Turkish electoral council rejects AKP challenge on sacked voters

Supreme Electoral Council dismisses challenge by ruling AKP party questioning the validity of votes made by public workers who were sacked over failed 2016 coup.

ANKARA - Turkey's Supreme Electoral Council on Tuesday rejected a challenge by President Recep Tayyip Erdogan's ruling party for votes cast by sacked public sector workers in last month's local elections to be declared invalid.

However the electoral council, known by its Turkish initials YSK, did accept an "extraordinary" appeal by the ruling Justice and Development Party (AKP) for over 41,000 voters and election officials in Istanbul to be investigated, State news agency Anadolu reported.

Erdogan loyalist and former prime minister Binali Yildirim failed to clinch the Istanbul mayor's post at the March 31 local elections as voters punished the AKP after being hurt by last year's currency crisis and double-digit inflation.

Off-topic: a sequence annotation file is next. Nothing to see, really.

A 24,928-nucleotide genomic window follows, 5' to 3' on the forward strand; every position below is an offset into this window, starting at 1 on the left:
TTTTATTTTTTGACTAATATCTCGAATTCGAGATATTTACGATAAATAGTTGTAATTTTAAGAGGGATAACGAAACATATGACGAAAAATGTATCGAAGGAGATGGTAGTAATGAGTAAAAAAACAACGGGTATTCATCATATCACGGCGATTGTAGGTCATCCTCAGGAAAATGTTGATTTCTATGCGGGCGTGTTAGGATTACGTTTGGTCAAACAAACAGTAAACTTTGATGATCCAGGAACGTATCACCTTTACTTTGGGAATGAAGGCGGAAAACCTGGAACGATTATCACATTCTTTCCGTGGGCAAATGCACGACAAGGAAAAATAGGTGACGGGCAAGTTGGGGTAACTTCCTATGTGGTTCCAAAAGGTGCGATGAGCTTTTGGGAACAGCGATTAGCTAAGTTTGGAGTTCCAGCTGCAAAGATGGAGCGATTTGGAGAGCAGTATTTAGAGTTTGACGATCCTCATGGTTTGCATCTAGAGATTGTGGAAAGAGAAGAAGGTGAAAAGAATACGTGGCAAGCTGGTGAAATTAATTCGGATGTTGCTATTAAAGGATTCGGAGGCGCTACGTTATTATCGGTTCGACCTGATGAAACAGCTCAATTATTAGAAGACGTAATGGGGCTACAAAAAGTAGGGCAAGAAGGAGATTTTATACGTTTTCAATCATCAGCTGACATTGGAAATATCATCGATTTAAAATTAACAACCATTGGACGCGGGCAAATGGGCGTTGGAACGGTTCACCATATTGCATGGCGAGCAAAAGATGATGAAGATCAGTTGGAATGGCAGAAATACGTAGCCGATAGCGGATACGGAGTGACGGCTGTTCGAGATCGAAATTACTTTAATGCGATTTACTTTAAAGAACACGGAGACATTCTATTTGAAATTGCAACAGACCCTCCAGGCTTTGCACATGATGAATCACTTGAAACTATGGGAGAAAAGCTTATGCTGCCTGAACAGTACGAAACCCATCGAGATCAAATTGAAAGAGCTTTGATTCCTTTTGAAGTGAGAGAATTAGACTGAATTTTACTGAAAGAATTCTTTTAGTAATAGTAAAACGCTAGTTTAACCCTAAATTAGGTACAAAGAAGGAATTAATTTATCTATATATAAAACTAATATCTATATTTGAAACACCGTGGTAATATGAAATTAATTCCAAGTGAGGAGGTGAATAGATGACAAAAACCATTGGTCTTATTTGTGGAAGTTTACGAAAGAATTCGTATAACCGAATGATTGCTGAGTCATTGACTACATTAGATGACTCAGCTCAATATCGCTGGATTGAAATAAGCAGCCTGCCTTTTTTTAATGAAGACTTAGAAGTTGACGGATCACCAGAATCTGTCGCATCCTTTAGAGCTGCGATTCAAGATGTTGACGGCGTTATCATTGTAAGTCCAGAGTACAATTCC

The opposition was more unified than in previous elections, with analysts saying the support of Kurdish voters helped the main opposition candidate Ekrem Imamoglu win Istanbul.

The AKP also lost to the opposition in Ankara but remained the most popular political party nationwide in the polls.

The defeat in Istanbul is especially sensitive for Erdogan who made his political career as a successful and popular mayor of the city.

The AKP or its predecessors had held Ankara and Istanbul since 1994.

After a failed 2016 coup against Erdogan, more than 140,000 individuals were sacked or suspended from the public sector, including teachers, over alleged links to coup-plotters.

But the challenge to the validity of sacked public workers' votes was rejected, Anadolu reported.

The AKP's wider appeal, for a repeat of the entire Istanbul vote, still awaits a ruling by the YSK.

Imamoglu was given his election mandate last week after defeating Yildirim by around 14,000 votes in Istanbul following days of recounting because of AKP appeals.